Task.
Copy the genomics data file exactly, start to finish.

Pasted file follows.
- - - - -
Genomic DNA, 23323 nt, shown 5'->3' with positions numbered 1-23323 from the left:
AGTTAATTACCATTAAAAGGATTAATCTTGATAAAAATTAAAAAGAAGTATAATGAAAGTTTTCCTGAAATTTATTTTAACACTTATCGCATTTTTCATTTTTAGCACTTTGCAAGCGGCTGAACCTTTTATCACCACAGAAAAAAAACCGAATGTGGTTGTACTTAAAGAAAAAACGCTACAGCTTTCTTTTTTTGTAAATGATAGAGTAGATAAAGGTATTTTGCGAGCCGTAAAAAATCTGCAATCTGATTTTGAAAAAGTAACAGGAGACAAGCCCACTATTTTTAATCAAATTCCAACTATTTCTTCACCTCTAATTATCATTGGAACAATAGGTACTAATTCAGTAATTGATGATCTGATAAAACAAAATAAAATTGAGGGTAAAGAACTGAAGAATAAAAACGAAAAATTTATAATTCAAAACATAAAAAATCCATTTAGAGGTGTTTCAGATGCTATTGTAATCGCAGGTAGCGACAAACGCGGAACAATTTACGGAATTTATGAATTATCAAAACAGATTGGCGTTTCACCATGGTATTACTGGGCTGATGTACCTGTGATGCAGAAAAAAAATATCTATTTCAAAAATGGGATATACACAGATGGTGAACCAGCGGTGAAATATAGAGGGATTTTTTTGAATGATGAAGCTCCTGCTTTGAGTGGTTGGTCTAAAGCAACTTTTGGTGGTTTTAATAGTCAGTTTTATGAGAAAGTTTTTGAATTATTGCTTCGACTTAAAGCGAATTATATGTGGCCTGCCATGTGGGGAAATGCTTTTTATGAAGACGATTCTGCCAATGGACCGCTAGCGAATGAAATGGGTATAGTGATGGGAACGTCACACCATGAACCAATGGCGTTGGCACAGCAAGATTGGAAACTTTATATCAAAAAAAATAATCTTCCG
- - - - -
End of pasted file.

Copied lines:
Genomic DNA, 23323 nt, shown 5'->3' with positions numbered 1-23323 from the left:
AGTTAATTACCATTAAAAGGATTAATCTTGATAAAAATTAAAAAGAAGTATAATGAAAGTTTTCCTGAAATTTATTTTAACACTTATCGCATTTTTCATTTTTAGCACTTTGCAAGCGGCTGAACCTTTTATCACCACAGAAAAAAAACCGAATGTGGTTGTACTTAAAGAAAAAACGCTACAGCTTTCTTTTTTTGTAAATGATAGAGTAGATAAAGGTATTTTGCGAGCCGTAAAAAATCTGCAATCTGATTTTGAAAAAGTAACAGGAGACAAGCCCACTATTTTTAATCAAATTCCAACTATTTCTTCACCTCTAATTATCATTGGAACAATAGGTACTAATTCAGTAATTGATGATCTGATAAAACAAAATAAAATTGAGGGTAAAGAACTGAAGAATAAAAACGAAAAATTTATAATTCAAAACATAAAAAATCCATTTAGAGGTGTTTCAGATGCTATTGTAATCGCAGGTAGCGACAAACGCGGAACAATTTACGGAATTTATGAATTATCAAAACAGATTGGCGTTTCACCATGGTATTACTGGGCTGATGTACCTGTGATGCAGAAAAAAAATATCTATTTCAAAAATGGGATATACACAGATGGTGAACCAGCGGTGAAATATAGAGGGATTTTTTTGAATGATGAAGCTCCTGCTTTGAGTGGTTGGTCTAAAGCAACTTTTGGTGGTTTTAATAGTCAGTTTTATGAGAAAGTTTTTGAATTATTGCTTCGACTTAAAGCGAATTATATGTGGCCTGCCATGTGGGGAAATGCTTTTTATGAAGACGATTCTGCCAATGGACCGCTAGCGAATGAAATGGGTATAGTGATGGGAACGTCACACCATGAACCAATGGCGTTGGCACAGCAAGATTGGAAACTTTATATCAAAAAAAATAATCTTCCG